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Everyone who works at The Toronto Sun today stands on the shoulders of giants.

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Those giants were the founders of the Sun, Doug Creighton, Peter Worthington, Don Hunt, the “Three Wise Men” of the Sun, along with those we affectionately call our “Day Oners”, who took a chance in a dream to start a newspaper. from scratch and made it a reality 50 years ago, on November 1, 1971.

Cynics and critics of our industry said they were doomed, that the newspaper would not last six months, that a newspaper with little financial backing and a small staff could not compete with the big established Toronto dailies.

History, of course, proved them wrong when the Sun succeeded after success, from creating a Sunday newspaper for Toronto (unheard of at the time) to creating a chain of newspapers across the country; even buying one in the United States.

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Those of us who were not there at the beginning, I was not yet born, we owe a great debt of gratitude to those who were there from the beginning.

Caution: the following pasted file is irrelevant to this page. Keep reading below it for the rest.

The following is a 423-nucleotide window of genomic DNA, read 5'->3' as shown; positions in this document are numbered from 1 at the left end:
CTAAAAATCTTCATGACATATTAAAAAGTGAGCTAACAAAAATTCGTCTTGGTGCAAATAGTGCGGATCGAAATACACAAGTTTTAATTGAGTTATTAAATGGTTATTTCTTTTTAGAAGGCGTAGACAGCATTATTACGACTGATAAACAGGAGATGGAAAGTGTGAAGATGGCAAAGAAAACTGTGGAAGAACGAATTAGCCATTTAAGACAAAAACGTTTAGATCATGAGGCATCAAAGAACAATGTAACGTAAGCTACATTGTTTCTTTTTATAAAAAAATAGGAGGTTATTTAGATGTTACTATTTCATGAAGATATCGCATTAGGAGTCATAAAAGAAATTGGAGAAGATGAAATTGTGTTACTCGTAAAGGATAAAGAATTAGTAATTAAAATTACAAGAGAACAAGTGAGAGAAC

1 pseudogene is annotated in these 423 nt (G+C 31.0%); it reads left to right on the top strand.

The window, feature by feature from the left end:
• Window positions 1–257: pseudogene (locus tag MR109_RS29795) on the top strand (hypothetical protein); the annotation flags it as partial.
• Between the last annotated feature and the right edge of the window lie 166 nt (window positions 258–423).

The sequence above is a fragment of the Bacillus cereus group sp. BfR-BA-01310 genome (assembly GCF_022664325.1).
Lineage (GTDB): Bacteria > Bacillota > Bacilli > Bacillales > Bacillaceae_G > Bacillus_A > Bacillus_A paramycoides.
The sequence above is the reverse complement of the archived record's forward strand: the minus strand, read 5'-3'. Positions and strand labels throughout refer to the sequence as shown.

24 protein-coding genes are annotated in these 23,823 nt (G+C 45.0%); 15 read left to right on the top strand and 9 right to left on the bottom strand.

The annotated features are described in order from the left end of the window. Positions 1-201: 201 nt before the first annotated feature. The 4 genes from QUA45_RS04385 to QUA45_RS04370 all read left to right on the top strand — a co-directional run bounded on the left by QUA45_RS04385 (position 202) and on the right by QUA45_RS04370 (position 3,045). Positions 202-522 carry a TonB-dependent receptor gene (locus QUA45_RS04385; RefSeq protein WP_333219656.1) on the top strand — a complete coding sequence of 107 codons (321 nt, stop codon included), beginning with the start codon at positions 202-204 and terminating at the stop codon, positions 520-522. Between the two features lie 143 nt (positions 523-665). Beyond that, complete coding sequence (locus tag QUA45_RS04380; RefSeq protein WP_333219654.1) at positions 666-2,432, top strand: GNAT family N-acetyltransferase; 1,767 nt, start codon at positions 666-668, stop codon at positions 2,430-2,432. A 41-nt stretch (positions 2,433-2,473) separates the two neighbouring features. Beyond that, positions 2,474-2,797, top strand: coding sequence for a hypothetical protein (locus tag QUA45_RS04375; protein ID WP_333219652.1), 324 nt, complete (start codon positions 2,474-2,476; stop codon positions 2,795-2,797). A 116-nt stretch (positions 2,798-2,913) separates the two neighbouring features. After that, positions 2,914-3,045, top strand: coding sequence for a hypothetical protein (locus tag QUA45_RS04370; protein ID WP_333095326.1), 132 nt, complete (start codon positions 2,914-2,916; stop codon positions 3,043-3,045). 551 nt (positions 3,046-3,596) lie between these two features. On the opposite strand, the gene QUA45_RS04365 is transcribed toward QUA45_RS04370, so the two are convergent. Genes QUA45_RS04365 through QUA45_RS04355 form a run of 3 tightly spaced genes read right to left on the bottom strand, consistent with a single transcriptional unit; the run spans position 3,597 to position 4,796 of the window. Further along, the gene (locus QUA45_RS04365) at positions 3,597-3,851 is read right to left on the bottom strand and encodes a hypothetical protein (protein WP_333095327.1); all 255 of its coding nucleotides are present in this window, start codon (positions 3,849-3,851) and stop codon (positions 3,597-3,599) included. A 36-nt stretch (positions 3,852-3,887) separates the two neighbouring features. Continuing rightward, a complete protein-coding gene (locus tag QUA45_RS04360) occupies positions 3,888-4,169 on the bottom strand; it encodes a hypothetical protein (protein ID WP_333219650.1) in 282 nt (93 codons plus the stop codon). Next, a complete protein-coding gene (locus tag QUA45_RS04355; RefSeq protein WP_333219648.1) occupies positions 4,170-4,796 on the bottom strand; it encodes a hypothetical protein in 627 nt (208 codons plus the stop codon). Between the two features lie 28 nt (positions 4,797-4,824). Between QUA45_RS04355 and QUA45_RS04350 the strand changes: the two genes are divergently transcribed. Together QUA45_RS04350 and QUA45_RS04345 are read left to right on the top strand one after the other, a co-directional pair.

Those pioneers who, out of sheer act of will, made The Toronto Sun “The Little Paper That Grew Up,” as it was affectionately known in the early days, and took pride in being identified as the “cheeky new tabloid” in town.

Generations of editors, reporters, photographers, and columnists have followed, always focused on the formula that led to our success: hard-hitting news, great photos, conservative commentary (though we always welcome other voices, too), must-read sports, and style of life and entertainment. sections.

And don’t forget that it’s not just the editorial staff who produce a newspaper, every department – from advertising and production to human resources and promotions, to payroll and information technology – also played a role in our success.

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Today, we try to live up to the standards that those Day Oners set for us so many years ago.

Finally, the people we must thank the most are you, our loyal readers.

You have supported us since the first day the Sun appeared on the streets of Toronto, when it sold out in a few hours and we never look back.

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It is you, our readers, who have made The Toronto Sun shine, year after year, decade after decade, walking us through the many changes in our industry, moving with us from print to the digital age, and the multiple platforms that you can read us today.

The Sun has always had a close relationship with its readers and that continues today.

When you like what we’ve done, let us know, and occasionally when you don’t like it, we’ll hear from you too.

And so it should be, because as much as the Sun is our role, it is also its role.

Adrienne batra

Chief editor

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